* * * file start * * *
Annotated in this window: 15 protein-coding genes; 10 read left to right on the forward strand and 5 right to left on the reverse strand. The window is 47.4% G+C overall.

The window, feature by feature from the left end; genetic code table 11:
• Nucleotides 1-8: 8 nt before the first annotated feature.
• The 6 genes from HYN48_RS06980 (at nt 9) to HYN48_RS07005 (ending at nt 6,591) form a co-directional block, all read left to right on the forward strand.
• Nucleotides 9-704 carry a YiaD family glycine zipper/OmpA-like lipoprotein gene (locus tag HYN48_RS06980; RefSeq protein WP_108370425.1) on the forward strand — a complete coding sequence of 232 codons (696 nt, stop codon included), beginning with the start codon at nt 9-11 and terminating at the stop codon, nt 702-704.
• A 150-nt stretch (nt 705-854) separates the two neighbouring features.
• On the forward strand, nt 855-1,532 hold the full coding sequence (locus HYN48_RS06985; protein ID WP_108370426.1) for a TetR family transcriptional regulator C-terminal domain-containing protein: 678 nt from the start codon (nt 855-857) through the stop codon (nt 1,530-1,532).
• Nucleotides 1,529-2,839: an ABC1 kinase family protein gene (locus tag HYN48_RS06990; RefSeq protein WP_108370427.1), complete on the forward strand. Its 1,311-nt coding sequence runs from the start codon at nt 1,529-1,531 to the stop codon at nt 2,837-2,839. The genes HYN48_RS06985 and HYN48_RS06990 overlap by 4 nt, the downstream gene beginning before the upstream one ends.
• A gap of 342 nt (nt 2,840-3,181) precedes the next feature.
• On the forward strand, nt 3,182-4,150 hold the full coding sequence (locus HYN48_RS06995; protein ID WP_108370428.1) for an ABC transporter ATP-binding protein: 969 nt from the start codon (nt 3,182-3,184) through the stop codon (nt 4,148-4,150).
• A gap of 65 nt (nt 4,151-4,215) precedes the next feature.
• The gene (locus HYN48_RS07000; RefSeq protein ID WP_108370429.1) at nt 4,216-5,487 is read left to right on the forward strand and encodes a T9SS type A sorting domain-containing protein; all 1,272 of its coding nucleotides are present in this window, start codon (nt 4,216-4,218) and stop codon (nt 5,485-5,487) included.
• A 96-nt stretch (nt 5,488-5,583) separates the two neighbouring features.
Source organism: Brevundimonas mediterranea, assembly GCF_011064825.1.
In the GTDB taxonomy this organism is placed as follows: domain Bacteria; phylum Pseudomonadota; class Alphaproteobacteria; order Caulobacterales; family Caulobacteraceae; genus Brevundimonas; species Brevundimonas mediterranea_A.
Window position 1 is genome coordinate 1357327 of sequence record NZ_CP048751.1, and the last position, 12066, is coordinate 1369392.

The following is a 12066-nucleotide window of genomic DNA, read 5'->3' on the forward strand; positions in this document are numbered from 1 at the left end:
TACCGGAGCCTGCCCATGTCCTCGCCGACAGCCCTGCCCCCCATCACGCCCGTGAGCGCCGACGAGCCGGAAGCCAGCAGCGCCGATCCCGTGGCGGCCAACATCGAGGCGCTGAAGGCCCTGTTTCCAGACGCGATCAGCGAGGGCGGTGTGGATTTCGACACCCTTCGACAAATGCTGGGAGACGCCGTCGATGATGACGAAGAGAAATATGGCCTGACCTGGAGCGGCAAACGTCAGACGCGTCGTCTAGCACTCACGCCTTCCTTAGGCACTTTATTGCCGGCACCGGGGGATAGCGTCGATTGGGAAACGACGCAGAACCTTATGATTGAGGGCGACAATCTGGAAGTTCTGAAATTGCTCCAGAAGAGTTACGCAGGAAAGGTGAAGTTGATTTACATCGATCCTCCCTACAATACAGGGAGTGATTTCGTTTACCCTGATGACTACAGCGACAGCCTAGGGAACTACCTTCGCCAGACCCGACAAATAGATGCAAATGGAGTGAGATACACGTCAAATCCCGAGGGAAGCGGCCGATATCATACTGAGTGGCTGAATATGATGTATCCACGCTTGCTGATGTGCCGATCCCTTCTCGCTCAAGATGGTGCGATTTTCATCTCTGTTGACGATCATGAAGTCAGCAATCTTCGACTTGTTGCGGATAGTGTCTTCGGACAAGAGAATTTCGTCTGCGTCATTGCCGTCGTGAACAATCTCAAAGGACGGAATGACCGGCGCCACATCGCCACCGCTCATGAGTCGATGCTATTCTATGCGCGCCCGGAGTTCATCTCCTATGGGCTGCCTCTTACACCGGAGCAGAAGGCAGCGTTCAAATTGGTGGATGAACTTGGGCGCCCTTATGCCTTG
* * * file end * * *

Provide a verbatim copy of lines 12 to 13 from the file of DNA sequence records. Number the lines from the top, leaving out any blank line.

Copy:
• The gene (locus HYN48_RS07000; RefSeq protein ID WP_108370429.1) at nt 4,216-5,487 is read left to right on the forward strand and encodes a T9SS type A sorting domain-containing protein; all 1,272 of its coding nucleotides are present in this window, start codon (nt 4,216-4,218) and stop codon (nt 5,485-5,487) included.
• A 96-nt stretch (nt 5,488-5,583) separates the two neighbouring features.